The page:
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October E News

As the end of the year is approaching FORM and Riverside are looking forward to presenting the final Dance Bites 2012. Dean Walsh’s Prime: Orderly Oct 25-27. Dean is busy in rehearsal with Kathryn Puie and Natalie Ayton at Connect Studios. Reflecting on the last 2 years of his Australia Council Dance Fellowship Dean said, ‘It has given me time to research my conceptual focus on non-human habitat, natural environment and the need for us to gain more awareness of these and the species who inhabit them – if not for their conservation and longevity then for ours.”

Don’t miss this performance, a distillation of Dean’s Australia Council for the Arts Dance Fellowship and his choreographic research into marine environments. Prime: Orderly will be structured on a solo performed by Dean Walsh, AnEnemy which investigates perceptions of predator and enemy in the marine world and a trio, Under Pressure, performed by Dean Walsh, Kathryn Puie and Natalie Ayton, compressing various enviro-physiological and scientific aspects of an actual scuba dive into a choreographic suspension.


There will be Q & A sessions after each performance with guest facilitators from the arts, science and diving communities. Opening night, Thursday Oct 25, Q & A facilitator will be Professor Sarah Miller, University of Wollongong.

Follow FORM Twitter to receive link to Martin del Amo’s next blog interview with Dean Walsh Prime: Orderly.


Watch out for Martin del Amo’s blog update, which will be posted on Thursday 18th October!


The deadline for applications for Fast+Fresh Dance 2012 is rapidly approaching, with any queries regarding applications or go to
and download an application form.

This is a great opportunity for aspiring young choreographers and dancers to showcase their work to industry professionals, develop their choreographic and performance skills, and be in the run to win a swag of prizes!


Foofwa d’Imobilité Masterclass, Wed 3, Thurs 4 & Sat 6 October , 11am-1pm, Critical Path, The Drill Hall, Darling Point. Open to 20 Australian dancers or choreographers. Free.

Email your expression of interest to; projects


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FORM Dance Projects

Level 2, Connection Arcade
162 Darcy Street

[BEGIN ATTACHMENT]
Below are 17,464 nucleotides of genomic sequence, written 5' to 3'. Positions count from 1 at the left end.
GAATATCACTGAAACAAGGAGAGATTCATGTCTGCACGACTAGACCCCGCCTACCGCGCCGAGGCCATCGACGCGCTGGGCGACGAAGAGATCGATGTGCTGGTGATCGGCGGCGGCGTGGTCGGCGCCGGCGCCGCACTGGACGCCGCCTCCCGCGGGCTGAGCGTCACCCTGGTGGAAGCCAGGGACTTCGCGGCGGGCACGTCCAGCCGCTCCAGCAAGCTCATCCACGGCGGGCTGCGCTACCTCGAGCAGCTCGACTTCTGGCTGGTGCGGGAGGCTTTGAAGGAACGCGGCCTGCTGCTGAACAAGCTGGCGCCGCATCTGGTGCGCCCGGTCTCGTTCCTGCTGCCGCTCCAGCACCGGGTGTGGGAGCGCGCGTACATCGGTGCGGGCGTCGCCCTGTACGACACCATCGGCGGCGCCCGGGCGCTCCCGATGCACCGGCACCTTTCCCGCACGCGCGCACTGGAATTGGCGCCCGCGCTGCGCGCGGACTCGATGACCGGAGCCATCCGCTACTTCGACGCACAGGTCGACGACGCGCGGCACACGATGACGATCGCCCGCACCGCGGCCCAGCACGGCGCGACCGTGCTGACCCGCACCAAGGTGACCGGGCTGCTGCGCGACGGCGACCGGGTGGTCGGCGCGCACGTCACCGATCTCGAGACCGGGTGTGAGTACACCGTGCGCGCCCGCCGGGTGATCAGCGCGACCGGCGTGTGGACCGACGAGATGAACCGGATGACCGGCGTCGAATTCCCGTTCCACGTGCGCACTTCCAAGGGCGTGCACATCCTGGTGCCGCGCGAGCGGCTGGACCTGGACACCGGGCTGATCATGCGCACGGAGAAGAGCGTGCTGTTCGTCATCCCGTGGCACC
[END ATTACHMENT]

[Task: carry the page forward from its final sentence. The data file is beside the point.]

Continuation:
Parramatta, NSW, 2150

PO BOX 3636
Parramatta, NSW, 2124

02 9806 5609


RLE presents Les Miserables


Disney’s HIGH SCHOOL MUSICAL by Blacktown Theatre Company

Blacktown RSL Proudly Presents:
A Blacktown Theatre Company Production

Get ya head in the game and come out to Blacktown to see this energetic spectacular!

Performance Dates:

Friday 28th – 8pm
Saturday 29th – 2pm & 8pm
Sunday 30th – 2pm

Wednesday 3rd – 8pm
Friday 5th – 8pm
Saturday 6th – 2pm & 8pm

Fifth Avenue Theatre
Blacktown Boys and Girls High Schools
Fifth Avenue, Blacktown NSW 2148

Adult $30.00
Concession $25.00

Online Bookings:

Phone Bookings:
John 0432 477 777




Who would believe that the Australian Government had an involvement in the death of 15,000 innocent people? Robert Cockburn’s The Hotel Hibiscus is an Australian political thriller that questions our complicity and silence in a war crime that occurred just 20 years ago.

Sent secretly to a Pacific island off Papua New Guinea to run a dirty war for an Australian gold mine, Colonel Chris Baulkham falls in love with Dr Patty Carmichael, a 30 year-old academic woman whom he fools into providing his cover.

As Patty clears up her late father’s hotel, the Colonel is cleaning up the war crimes of his foreign minister’s failed war. Colonel Baulkham plays the puppeteer, juggling his and Patty’s worlds as she and her staff risk their lives unknowingly in aid of his work. Politics becomes dangerously personal and the strings begin to tangle as Patty uncovers the inconceivable truth.